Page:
Although Ginger Wind may have been Sam’s greatest personal nemesis, he and the Park faced other challenges from many quarters. Even before the Park opened, Sam had encounters with parties opposed to his vision. Of course the Morris family was desperate to retain its power and schemed against Sam for years. (They seldom presented a direct, provable attack.) More direct but much less diligent were the organized crime bosses who began threatening Sam long before the groundbreaking. Here is a transcript of one of their later meetings.
Bop City, Sam’s office, 1957
Sam meets with concerned businessmen
Sam: Come in and be seated, gentlemen. I hope your flight in was pleasant.
Joey Gargan: We didn’t come here for pleasure. Don’t build your toy city.
Sam: Well, I can’t say you’re overly subtle. I suppose we won’t mince words then. We will build Bop City. Ground was broken over two years ago, Bop City Centre is nearly complete and we’ll be hosting events there next year. We have previews of the Park scheduled now and we will have a hot opening in two years. Even if we could have been persuaded not to build, that day has passed.
Mickie Mannheim: It ain’t too late to stop.
Sam: Mr. Mannheim, it was too late years ago. We will open, we will succeed. If this is the extent of your interests, I believe we are done.
Gargan: Slow down, Bop. You’ll stop if we tell you to stop. You were warned to watch your business procedures before you ever started. You been building wrong and we can stop you now or stop you later.
Sam: Actually, Mr. Gargan, you can’t stop us at all. We were well aware of Rockville’s supposed building codes, despite no new construction we’ve seen from the last fifteen years approaching compliance. None of that matters now, of course. In line with the arrangement between Bop Original Properties and the state of Arkansas we are the building code authority for the Park. You people cannot intimidate us, extort from us, dictate to us, or otherwise impose your criminal practices on the citizens of Rockville or other interested parties. Again, I believe we are finished here.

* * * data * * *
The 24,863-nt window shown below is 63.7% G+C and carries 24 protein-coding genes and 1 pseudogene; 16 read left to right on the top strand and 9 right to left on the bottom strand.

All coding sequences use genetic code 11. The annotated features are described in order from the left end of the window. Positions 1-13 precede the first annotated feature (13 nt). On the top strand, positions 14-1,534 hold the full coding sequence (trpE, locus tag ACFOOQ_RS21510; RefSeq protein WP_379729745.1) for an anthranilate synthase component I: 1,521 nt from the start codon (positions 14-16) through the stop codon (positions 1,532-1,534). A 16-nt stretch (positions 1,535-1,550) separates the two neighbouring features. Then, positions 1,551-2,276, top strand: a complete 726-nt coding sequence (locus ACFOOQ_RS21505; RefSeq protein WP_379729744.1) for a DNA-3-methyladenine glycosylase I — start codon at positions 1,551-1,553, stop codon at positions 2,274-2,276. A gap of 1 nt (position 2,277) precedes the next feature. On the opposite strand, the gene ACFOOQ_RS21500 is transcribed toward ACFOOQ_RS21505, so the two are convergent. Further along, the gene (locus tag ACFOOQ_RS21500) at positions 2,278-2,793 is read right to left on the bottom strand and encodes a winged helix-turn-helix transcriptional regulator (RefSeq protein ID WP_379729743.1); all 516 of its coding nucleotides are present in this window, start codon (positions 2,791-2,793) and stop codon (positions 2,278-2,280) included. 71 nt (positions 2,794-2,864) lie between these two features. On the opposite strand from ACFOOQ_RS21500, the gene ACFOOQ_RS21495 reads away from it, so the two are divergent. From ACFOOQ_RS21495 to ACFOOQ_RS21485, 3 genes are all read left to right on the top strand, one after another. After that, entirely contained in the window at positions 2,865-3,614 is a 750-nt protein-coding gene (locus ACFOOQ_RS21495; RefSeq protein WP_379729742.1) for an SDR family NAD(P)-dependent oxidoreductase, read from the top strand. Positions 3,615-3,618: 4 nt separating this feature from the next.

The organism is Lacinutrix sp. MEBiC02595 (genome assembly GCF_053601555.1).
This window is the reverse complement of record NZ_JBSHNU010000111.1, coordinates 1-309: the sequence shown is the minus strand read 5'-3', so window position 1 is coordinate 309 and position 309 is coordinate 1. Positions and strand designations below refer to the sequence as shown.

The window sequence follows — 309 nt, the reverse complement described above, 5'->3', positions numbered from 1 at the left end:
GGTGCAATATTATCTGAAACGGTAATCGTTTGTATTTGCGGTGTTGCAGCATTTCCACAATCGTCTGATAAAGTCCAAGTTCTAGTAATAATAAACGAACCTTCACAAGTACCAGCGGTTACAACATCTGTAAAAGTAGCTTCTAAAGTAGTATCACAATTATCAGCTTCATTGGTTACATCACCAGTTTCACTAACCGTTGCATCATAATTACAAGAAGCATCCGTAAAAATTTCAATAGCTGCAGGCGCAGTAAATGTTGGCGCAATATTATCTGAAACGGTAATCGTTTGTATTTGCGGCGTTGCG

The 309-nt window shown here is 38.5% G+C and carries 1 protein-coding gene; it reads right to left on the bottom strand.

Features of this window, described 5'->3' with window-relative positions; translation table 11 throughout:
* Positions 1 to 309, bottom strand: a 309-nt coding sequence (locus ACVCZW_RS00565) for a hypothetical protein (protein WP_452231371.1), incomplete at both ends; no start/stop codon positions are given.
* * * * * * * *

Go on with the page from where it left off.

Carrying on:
Mannheim: You’re finished, Bop! You’re making powerful enemies, here!
Sam: Mr. Mannheim, have you ever asked yourself, “Why do we never hear of Sam Bop’s enemies? He must have them. Who are they? Where are they?” Excellent questions. Perhaps you won’t have to learn the answers. Good day, gentlemen.
<Sam stops recorder, leaves room, and the lights drop to brown>
Sam had other, mostly earlier meetings with these and other legitimate businessmen, but this short exchange was both the most intense and, as it would turn out in our opening year, quite pivotal.
In 1959, as part of Bop City’s opening festivities, several of the most popular package tours were booked. Among them was a tour featuring Davey Viera, P.J. Richards, and Slim Laidlaw. The Winter Shimmy Showdown had played Cleveland, Indianapolis, Peoria, and St. Louis, and was on its way to Bop City when the plane the headliners were traveling in had engine trouble and crashed in a field in southern Missouri. Initial reports told of no survivors, and it looked like Bop would suffer under the onus of rock music’s first tragedy. But as the world would learn, that was not to be the case…